and rejected my the SPARQL committee.
Instead, they invented a hack, the UNBOUND operator.  This is a  
mistake.  UNBOUND is strictly
less expressive than UNSAID (or whatever you may call the negation-as- 
failure) operator.  In Seamark,
we implement a closed-world version of universal quantification using  
a double negation (e.g., there does
not exist value that does not have type X).  This construct cannot be  
emulated using UNBOUND (at the
conference, Pat verbally agreed with this claim).

A model-theoretic semantics can be crafted for UNSAID.  There may or  
may not be one for UNBOUND.  In
any case, UNSAID explicitly endorses negation as failure, while  
UNBOUND does so implicitly and inadequately.
There is a strong need for negation as failure in the language; the  
question is, should it be endorsed
openly and honestly, or should the language pretend not to have it,  
but then introduce a hack to allow for its partial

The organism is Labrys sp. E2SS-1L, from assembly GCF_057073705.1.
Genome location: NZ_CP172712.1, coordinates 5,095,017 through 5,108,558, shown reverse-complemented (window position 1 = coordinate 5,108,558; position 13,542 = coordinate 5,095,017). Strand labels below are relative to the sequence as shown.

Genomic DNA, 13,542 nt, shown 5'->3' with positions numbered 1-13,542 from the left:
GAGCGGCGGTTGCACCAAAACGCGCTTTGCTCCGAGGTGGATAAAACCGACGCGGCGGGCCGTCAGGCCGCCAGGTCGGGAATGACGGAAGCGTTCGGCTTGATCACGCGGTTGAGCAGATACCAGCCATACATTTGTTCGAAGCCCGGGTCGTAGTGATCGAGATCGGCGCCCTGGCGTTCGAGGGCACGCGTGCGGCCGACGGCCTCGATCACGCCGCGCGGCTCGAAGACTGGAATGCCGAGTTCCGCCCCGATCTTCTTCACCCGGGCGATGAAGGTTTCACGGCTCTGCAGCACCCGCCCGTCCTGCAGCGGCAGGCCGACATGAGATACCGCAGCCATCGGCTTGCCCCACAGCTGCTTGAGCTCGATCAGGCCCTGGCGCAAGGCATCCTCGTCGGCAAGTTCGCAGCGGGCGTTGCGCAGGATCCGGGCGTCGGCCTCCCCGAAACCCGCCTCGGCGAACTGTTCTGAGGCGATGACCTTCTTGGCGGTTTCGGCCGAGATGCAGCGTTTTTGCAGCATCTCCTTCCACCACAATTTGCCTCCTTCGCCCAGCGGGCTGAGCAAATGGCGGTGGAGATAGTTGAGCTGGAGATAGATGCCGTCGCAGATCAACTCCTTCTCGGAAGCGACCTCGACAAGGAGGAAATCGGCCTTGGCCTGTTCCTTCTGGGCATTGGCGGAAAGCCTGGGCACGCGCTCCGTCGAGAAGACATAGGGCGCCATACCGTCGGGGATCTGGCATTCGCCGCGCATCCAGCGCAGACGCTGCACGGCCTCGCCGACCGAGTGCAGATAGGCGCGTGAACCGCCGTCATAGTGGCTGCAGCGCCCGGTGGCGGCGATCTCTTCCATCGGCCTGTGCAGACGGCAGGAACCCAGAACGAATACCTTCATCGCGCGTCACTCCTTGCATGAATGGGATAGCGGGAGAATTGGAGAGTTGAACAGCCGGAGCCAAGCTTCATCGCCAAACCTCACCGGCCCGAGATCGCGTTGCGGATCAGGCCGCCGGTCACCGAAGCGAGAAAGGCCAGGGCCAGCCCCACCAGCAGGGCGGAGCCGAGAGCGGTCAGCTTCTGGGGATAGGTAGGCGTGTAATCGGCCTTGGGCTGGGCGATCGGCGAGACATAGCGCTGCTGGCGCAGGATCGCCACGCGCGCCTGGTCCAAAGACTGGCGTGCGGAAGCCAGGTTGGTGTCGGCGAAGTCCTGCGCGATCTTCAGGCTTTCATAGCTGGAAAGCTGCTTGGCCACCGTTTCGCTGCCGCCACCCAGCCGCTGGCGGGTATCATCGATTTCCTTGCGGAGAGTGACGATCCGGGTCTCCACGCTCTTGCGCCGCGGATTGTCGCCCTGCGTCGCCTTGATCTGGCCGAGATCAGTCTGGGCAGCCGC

I have other objects to the SPARQL language, but these three are the  
most serious, and the lack of
a declarative semantics is the most serious of the three.  The  
solution is to produce a model theoretic
semantics, and to modify any aspects of SPARQL that are inconsistent  
with a declarative semantics.

SPARQL has had a long and somewhat painful evolution, owing in part  
to the immaturity of RDF.  Its
hard to design a language with an incomplete set of use cases.  In  
choosing named graphs, it has chosen
an impoverished solution that satisfies only one aspect of  
provenance,  while major vendors are
taking a more enlightened approach, full quads, that supports all  
manner of provenance information.
In the long run, performance always wins out; quads are going to make  
named graphs a footnote.
My suggestion is to reintroduce the SOURCE operator into SPARQL.   
Just as OWL has degrees
of adoption, the name-graph RDF stores could support SOURCE with  
constant parameters, while the
full-quad stores could additionally support variable arguments to  

The UNBOUND operator should be dropped from the language.  Vendors  
can instead implement it
as a a "computed predicate", and its reasonable to define a standard  
namespace for it, e.g.,
'sparql:unbound'.   I personally endorse introducing UNSAID, but I  
don't imagine that actually happening
soon.  Note: The Seamark query language includes not only UNSAID, but  
also IN and GROUPBY -- we
consider SQL a use case for what SPARQL should be).

Cheers, Bob
Received on Thursday, 24 May 2007 14:29:42 GMT